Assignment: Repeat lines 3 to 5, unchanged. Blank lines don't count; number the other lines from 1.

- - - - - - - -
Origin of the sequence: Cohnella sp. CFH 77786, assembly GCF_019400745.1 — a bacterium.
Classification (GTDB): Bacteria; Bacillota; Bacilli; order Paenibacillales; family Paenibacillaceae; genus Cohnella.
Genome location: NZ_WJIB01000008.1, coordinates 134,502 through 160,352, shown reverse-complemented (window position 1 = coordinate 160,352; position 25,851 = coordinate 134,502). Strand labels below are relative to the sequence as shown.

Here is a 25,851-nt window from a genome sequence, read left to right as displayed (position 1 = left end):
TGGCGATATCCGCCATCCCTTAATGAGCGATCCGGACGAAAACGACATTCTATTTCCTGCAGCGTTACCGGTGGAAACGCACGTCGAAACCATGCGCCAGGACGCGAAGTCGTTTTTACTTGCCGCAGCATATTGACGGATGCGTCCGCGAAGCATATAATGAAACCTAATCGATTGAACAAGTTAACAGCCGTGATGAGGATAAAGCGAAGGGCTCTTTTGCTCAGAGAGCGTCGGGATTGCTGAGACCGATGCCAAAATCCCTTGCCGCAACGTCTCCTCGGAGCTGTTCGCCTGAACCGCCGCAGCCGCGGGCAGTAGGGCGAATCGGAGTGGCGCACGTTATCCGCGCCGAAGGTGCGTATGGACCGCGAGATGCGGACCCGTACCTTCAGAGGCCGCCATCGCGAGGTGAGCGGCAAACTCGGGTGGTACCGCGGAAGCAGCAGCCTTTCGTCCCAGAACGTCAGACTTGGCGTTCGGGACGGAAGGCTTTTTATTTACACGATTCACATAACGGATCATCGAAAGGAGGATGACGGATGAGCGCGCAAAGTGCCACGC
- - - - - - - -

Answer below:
Genome location: NZ_WJIB01000008.1, coordinates 134,502 through 160,352, shown reverse-complemented (window position 1 = coordinate 160,352; position 25,851 = coordinate 134,502). Strand labels below are relative to the sequence as shown.

Here is a 25,851-nt window from a genome sequence, read left to right as displayed (position 1 = left end):
TGGCGATATCCGCCATCCCTTAATGAGCGATCCGGACGAAAACGACATTCTATTTCCTGCAGCGTTACCGGTGGAAACGCACGTCGAAACCATGCGCCAGGACGCGAAGTCGTTTTTACTTGCCGCAGCATATTGACGGATGCGTCCGCGAAGCATATAATGAAACCTAATCGATTGAACAAGTTAACAGCCGTGATGAGGATAAAGCGAAGGGCTCTTTTGCTCAGAGAGCGTCGGGATTGCTGAGACCGATGCCAAAATCCCTTGCCGCAACGTCTCCTCGGAGCTGTTCGCCTGAACCGCCGCAGCCGCGGGCAGTAGGGCGAATCGGAGTGGCGCACGTTATCCGCGCCGAAGGTGCGTATGGACCGCGAGATGCGGACCCGTACCTTCAGAGGCCGCCATCGCGAGGTGAGCGGCAAACTCGGGTGGTACCGCGGAAGCAGCAGCCTTTCGTCCCAGAACGTCAGACTTGGCGTTCGGGACGGAAGGCTTTTTATTTACACGATTCACATAACGGATCATCGAAAGGAGGATGACGGATGAGCGCGCAAAGTGCCACGC